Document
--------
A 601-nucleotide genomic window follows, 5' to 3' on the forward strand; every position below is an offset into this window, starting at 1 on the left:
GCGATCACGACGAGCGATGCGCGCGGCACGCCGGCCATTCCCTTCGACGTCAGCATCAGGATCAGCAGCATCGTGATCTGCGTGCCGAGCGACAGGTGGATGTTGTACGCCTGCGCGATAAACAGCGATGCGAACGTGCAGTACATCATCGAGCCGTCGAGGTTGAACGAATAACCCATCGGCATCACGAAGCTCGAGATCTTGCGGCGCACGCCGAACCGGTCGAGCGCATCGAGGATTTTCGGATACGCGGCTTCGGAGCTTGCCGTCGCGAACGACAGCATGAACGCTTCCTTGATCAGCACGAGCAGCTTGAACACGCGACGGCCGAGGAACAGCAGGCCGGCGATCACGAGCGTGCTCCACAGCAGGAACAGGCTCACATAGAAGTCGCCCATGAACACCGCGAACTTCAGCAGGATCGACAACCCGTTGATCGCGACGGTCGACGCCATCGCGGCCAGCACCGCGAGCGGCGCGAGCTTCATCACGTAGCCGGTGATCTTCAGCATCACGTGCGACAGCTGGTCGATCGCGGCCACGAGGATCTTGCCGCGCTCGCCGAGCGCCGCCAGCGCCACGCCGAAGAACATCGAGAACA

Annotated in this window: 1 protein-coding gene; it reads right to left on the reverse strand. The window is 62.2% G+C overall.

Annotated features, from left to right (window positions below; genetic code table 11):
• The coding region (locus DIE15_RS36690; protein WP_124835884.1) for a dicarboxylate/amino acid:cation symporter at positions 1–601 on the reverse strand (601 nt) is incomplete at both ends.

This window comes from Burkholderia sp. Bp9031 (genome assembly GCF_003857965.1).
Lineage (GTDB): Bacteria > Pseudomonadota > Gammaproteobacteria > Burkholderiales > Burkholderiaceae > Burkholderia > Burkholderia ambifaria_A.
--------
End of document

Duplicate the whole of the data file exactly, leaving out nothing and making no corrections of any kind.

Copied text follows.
A 601-nucleotide genomic window follows, 5' to 3' on the forward strand; every position below is an offset into this window, starting at 1 on the left:
GCGATCACGACGAGCGATGCGCGCGGCACGCCGGCCATTCCCTTCGACGTCAGCATCAGGATCAGCAGCATCGTGATCTGCGTGCCGAGCGACAGGTGGATGTTGTACGCCTGCGCGATAAACAGCGATGCGAACGTGCAGTACATCATCGAGCCGTCGAGGTTGAACGAATAACCCATCGGCATCACGAAGCTCGAGATCTTGCGGCGCACGCCGAACCGGTCGAGCGCATCGAGGATTTTCGGATACGCGGCTTCGGAGCTTGCCGTCGCGAACGACAGCATGAACGCTTCCTTGATCAGCACGAGCAGCTTGAACACGCGACGGCCGAGGAACAGCAGGCCGGCGATCACGAGCGTGCTCCACAGCAGGAACAGGCTCACATAGAAGTCGCCCATGAACACCGCGAACTTCAGCAGGATCGACAACCCGTTGATCGCGACGGTCGACGCCATCGCGGCCAGCACCGCGAGCGGCGCGAGCTTCATCACGTAGCCGGTGATCTTCAGCATCACGTGCGACAGCTGGTCGATCGCGGCCACGAGGATCTTGCCGCGCTCGCCGAGCGCCGCCAGCGCCACGCCGAAGAACATCGAGAACA

Annotated in this window: 1 protein-coding gene; it reads right to left on the reverse strand. The window is 62.2% G+C overall.

Annotated features, from left to right (window positions below; genetic code table 11):
• The coding region (locus DIE15_RS36690; protein WP_124835884.1) for a dicarboxylate/amino acid:cation symporter at positions 1–601 on the reverse strand (601 nt) is incomplete at both ends.

This window comes from Burkholderia sp. Bp9031 (genome assembly GCF_003857965.1).
Lineage (GTDB): Bacteria > Pseudomonadota > Gammaproteobacteria > Burkholderiales > Burkholderiaceae > Burkholderia > Burkholderia ambifaria_A.